Early signs of a renewed crackdown on opposition parties by Venezuelan president Nicolas Maduro’s government will test Washington’s resolve to keep oil sanctions against the South American Opec producer lifted.
A Venezuelan court on 30 October suspended the results of a presidential primary held by the government’s political opposition ahead of elections next year, which resulted in a resounding win by former lawmaker Maria Corina Machado.
The US administration on 18 October lifted sanctions on Venezuela’s oil and gas sector for a period of six months, conditioned on Maduro’s pledge to work with the opposition parties toward a free election next year. A deal between Maduro and the Unitary Platform opposition alliance called for carrying out primary elections and allowing international observers in next year’s election.
The US administration will snap back the sanctions “if the [Maduro)] regime has in fact violated the agreement that it reached,” US secretary of state Tony Blinken told a Senate panel today. “They’re not getting a free pass for actions that they take that are in contradiction to the commitments that they’ve made to move toward free and fair elections.”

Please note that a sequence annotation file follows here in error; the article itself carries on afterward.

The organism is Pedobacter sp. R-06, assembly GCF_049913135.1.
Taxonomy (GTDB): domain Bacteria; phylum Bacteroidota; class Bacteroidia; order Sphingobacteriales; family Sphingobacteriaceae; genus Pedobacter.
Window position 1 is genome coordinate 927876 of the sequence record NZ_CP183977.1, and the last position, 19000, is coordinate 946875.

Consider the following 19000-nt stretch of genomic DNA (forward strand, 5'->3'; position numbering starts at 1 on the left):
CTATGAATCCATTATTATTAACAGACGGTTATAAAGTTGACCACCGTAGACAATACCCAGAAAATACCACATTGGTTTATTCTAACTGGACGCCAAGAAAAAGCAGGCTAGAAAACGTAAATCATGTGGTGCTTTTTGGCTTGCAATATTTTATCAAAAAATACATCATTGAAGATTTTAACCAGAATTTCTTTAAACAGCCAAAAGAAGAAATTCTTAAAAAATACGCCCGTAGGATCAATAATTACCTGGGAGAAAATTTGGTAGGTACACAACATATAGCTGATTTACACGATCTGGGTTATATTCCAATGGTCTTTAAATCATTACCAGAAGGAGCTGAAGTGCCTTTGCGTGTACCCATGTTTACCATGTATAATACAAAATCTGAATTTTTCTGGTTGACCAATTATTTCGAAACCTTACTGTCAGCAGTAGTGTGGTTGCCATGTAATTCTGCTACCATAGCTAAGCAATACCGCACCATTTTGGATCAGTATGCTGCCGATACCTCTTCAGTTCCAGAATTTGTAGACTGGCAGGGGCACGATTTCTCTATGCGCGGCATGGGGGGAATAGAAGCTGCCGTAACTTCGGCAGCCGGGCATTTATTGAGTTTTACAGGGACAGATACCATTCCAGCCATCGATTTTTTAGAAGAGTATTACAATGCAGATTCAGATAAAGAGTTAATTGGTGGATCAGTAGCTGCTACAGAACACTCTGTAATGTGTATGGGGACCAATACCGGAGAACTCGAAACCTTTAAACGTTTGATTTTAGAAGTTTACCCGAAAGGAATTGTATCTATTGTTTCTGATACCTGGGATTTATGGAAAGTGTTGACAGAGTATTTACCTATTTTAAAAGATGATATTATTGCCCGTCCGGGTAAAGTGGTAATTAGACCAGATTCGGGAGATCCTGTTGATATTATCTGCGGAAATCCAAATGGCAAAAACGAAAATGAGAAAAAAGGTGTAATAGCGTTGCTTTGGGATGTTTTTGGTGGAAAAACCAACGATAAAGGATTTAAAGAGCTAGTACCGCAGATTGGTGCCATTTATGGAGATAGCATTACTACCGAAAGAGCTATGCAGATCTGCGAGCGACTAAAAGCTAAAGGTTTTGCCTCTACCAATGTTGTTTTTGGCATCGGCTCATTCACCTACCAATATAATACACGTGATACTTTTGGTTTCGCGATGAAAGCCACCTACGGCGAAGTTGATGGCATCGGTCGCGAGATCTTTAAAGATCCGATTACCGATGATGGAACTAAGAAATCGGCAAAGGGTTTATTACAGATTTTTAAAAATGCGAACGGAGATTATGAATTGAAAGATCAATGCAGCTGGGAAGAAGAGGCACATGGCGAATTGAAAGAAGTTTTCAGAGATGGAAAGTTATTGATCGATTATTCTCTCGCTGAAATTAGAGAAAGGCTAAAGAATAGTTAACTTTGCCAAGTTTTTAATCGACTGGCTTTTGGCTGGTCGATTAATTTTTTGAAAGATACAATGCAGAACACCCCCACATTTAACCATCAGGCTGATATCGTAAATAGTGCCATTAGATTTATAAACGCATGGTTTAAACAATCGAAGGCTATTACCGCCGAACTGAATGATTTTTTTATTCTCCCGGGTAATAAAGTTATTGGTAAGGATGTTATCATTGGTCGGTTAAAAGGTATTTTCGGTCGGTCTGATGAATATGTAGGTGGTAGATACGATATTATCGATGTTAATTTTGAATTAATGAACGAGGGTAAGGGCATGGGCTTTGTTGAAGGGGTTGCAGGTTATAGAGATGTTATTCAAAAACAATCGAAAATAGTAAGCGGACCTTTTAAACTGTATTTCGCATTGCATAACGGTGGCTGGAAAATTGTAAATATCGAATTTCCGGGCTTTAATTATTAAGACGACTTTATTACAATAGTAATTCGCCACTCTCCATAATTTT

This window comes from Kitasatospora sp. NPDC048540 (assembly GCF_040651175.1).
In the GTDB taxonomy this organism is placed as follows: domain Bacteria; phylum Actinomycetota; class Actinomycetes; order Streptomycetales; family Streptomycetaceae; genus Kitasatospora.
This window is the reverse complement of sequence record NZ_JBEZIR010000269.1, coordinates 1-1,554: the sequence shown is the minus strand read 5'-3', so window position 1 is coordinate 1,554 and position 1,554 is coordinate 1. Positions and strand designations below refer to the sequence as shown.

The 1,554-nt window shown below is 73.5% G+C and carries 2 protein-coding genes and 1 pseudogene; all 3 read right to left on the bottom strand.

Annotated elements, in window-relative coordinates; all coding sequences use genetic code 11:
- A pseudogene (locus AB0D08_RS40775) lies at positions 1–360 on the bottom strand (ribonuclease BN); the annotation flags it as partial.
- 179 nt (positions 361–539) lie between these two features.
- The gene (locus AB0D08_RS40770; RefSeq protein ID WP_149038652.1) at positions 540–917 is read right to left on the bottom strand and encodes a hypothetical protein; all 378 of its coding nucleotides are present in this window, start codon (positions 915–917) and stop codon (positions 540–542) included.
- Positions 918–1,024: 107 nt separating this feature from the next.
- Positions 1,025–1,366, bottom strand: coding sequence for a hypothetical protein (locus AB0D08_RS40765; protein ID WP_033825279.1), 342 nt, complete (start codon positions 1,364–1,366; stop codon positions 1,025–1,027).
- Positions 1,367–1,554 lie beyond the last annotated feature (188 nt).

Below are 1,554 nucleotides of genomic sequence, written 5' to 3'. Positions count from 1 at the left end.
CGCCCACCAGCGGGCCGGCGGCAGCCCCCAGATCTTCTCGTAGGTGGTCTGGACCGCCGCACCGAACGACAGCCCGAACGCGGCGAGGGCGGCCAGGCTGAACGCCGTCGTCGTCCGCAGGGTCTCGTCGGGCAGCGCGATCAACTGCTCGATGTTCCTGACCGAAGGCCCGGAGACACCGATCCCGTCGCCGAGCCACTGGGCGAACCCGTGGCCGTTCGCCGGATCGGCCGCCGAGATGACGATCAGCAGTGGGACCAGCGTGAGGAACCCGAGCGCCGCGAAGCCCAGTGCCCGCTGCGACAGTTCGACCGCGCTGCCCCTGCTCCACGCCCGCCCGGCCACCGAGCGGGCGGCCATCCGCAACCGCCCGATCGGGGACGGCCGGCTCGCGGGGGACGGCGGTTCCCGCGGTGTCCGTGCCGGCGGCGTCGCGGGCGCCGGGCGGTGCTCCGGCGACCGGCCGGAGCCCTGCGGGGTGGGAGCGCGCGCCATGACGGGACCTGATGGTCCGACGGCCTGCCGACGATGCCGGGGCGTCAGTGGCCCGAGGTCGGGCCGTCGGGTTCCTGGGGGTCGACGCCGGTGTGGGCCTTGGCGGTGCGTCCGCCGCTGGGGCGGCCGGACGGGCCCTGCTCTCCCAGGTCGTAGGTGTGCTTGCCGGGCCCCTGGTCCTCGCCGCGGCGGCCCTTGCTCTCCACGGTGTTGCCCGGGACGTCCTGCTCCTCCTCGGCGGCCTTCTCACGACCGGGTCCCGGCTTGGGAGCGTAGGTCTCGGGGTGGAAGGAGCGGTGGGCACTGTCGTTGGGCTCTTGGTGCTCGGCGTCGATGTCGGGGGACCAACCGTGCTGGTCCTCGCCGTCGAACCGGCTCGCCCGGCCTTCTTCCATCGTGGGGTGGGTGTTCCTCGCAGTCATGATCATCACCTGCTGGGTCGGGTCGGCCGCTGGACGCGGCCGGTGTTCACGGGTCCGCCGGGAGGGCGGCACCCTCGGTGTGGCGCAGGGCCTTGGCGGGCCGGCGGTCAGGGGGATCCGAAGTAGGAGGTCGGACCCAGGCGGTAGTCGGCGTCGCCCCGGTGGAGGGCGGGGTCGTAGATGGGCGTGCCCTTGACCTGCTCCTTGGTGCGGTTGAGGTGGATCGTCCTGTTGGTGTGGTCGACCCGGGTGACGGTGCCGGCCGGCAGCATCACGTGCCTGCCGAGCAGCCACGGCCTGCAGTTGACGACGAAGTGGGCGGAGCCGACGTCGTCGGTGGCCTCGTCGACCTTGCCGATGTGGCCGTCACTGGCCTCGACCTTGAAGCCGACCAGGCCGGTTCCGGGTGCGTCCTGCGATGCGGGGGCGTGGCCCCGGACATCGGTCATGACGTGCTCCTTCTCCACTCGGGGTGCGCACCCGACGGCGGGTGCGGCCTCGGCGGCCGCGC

Blinken would not say if the court action against Machado violates the agreement. US officials previously said that they view Machado’s eligibility to participate in next year’s election as a critical part of the conditions for future renewal of the sanctions waiver, which is set to expire on 18 April 2024. The Maduro government has disqualified Machado from running in national elections.
The latest twist in Venezuela’s domestic politics provides a reminder of how tenuous the relief of US sanctions is. In effect, the US has extracted a promise from Maduro to hold a free election next year that he could lose — a prospect he has resisted for years, before giving a half-hearted agreement earlier this month.
Oil markets are still trying to absorb Venezuela’s sudden return to the fold. US refiners and market analysts suggested that some of the 310,000 b/d of Venezuelan crude discharged in China last year could end up being diverted to its previous top destination, the US. Chevron was the only company allowed to import oil from Venezuela to the US since last November, and only from its joint ventures with state-owned PdV.
US crude imports from Venezuela averaged 120,000 b/d in January-August, according to the Energy Information Administration.
Source: Argus Media